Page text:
The week I moved to the Green Bay area, the ushers at church handed us kitchen magnets listing the Packers schedules with a little plug for the men's ministry. That was when I realized that sports and religion blend quite frequently here in cheese town.
A recent Wall Street Journal article about how Steelers is practically a religion in Pittsburgh could similarly apply to this city. Of course, we will be interested to see if religion angles come out in some of the inevitable profiles of key players.
On the Steelers' side, we've talked before about coach Mike Tomlin's Christian faith, safety Troy Polamalu's Orthodox Christian faith, and the Pittsburgh Tribune-Review's attempt to capture the team's faith as a whole.
And we might see further analysis of Ben Roethlisberger's "redemption," perhaps with comparisons to Michael Vick. Roethlisberger was accused of sexual assault twice. No criminal charges were filed, and the league suspended him for four games earlier this season. Philadelphia Eagles quarterback Vick served time in prison for his involvement in an illegal dog fighting ring. Back in 2009, Terry asked whether Vick's redemption was completely faith-free, and I'm curious how the divisive quarterback stories will play out. After all, he said after last night's victory, "God is good." It's definitely worth considering whether a redemption story is a push for good PR, but specific details might help us sort this out.
In this lengthy ESPN article about how Roethlisberger is working to rebuild trust, we learn very little about whether religion has played a serious role.
With his bar-hopping days apparently behind him, Roethlisberger retreats to his parents' home in his down time. They moved last year from their house in Ohio to a ranch just outside Pittsburgh, and Ben spends a lot of his time outdoors with his dad, Ken.
Roethlisberger was raised in a fairly strict, religious environment, people close to him say, and has turned back to those roots.
"I think his main focus was getting a better connection with the Lord and getting a better connection with his own family," Colon said.
It might be tough to get specifics from "people close to him," but "fairly strict, religious environment" tells readers very little about his transformation. We see the same vagueness in a story from the Associated Press.
Roethlisberger began attending [Ann Loomis'] suburban church last summer, and she has watched him emerge as someone she calls "just a regular guy going to church on Sunday."
"Professionally, I think the cockiness that was typically attributed to him is no longer there. You can see a genuine person who loves what he does. He loves football, first and foremost, but I would venture to say that his newfound faith has become greater than that," says Loomis, 36, who lives north of Pittsburgh.
"He is becoming a man and finding himself through his mistakes and his restoration as well," she says. "This past weekend, he could have been partying it up after winning the game and sleep all Sunday. But I will tell you, that man was in church on Sunday morning."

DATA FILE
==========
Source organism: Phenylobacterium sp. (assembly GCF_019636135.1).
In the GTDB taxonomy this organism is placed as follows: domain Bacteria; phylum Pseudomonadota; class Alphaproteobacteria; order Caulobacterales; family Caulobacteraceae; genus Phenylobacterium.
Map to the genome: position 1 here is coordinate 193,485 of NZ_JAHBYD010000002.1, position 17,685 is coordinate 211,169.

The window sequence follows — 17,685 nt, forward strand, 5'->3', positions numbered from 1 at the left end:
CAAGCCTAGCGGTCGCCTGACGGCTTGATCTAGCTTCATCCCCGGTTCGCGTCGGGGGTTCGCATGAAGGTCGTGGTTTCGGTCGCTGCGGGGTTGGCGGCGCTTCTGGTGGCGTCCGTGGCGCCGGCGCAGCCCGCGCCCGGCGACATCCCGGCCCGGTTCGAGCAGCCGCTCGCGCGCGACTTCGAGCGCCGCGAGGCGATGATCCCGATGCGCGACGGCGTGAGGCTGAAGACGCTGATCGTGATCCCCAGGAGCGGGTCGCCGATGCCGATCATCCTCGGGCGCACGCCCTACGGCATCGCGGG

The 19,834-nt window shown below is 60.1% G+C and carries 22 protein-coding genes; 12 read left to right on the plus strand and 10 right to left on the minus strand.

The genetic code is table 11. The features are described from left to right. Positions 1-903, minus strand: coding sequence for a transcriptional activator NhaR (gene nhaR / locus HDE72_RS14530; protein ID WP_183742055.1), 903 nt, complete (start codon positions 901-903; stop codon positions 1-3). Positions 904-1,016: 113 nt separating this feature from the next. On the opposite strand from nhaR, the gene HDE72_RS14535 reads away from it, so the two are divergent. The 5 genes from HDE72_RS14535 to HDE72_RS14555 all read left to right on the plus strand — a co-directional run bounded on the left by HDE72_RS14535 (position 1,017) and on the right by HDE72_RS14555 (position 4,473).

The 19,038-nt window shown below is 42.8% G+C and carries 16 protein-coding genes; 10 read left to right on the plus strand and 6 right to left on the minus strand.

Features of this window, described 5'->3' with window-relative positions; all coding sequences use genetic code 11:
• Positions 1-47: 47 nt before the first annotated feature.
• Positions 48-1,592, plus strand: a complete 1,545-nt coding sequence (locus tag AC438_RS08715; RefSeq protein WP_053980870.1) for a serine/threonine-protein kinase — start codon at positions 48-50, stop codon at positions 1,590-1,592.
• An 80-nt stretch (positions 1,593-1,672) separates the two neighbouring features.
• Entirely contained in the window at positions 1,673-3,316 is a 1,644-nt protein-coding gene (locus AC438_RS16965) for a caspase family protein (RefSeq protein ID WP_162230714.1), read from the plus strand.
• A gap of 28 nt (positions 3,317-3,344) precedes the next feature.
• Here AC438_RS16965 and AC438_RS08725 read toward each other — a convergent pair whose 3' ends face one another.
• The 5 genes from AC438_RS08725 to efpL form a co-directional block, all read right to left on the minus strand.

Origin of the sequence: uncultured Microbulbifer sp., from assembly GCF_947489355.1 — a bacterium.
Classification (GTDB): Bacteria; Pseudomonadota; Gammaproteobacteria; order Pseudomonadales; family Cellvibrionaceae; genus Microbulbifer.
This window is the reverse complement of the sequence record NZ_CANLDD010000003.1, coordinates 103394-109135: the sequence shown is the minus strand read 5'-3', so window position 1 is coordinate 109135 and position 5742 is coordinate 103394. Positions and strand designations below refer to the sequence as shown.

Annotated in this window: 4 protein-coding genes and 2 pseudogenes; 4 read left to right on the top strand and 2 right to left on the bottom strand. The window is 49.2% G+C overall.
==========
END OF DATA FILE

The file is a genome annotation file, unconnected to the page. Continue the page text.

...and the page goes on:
In a brief interview, the Pittsburgh Tribune-Review asked him a little bit about faith earlier this season, generally saying that he "found his religion."
You said you are more at peace with yourself. Why? It's a calming feeling when the Lord runs your life. And it's something I've always known as a church person, but I've never really believed it. I think I've known it but never believed it. And now I know it, and it's a great thing.
When athletes talk about finding religion, it produces its share of eye-rolling. Do you expect that reaction from fans? It's OK. I'm not going to be going out there and trying to push it on people and make it seem like all of a sudden I am this great person. That's not who I am. That's not what religion and faith is all about. You're not going to see me getting cross tattoos and wearing cross necklaces. That's not what it's about. So if they want to roll their eyes, that's fine. Because I know where I am at and God knows where I'm at, and that's all that really matters.
The reporter's skeptical question appropriately challenged the quarterback's story. Unfortunately, the vague question doesn't help us get a clearer picture of whether his faith has changed over time. For instance, is it so hard for these outlets to include the name of the church that he has been attending? David Briggs recently wrote about research from sociologist Eric M. Carter of Georgetown College, who interviewed 100 current and former NFL players and looked at the influence of religion in their lives.
Overall, 72 percent of the players who reported that they were happy with life also reported that religion was an important support mechanism in their life.
The religious factor, Carter said, appears to furnish some players "with companionship and a sense of belonging...in essence, the emotional, social psychological, and social supports missing in their lives."
Or, in the words of one of the players, "If you ain't got no family, no loving wife, or other things like that, it's God....He's the only thing that's gonna save you."
There is one kicker: The benefits of religion come with practice. Athletes who publicly proclaim their religious beliefs but do not practice their faith have worse outcomes.
If we could play skeptical and wonder whether Roethlisberger is rebuilding his image for further paychecks, wouldn't it make sense to dig a little more deeply into his religious habits? If reporters play up the forgiveness and redemption angles, at least they could offer a few details.
Image via Wikimedia Commons.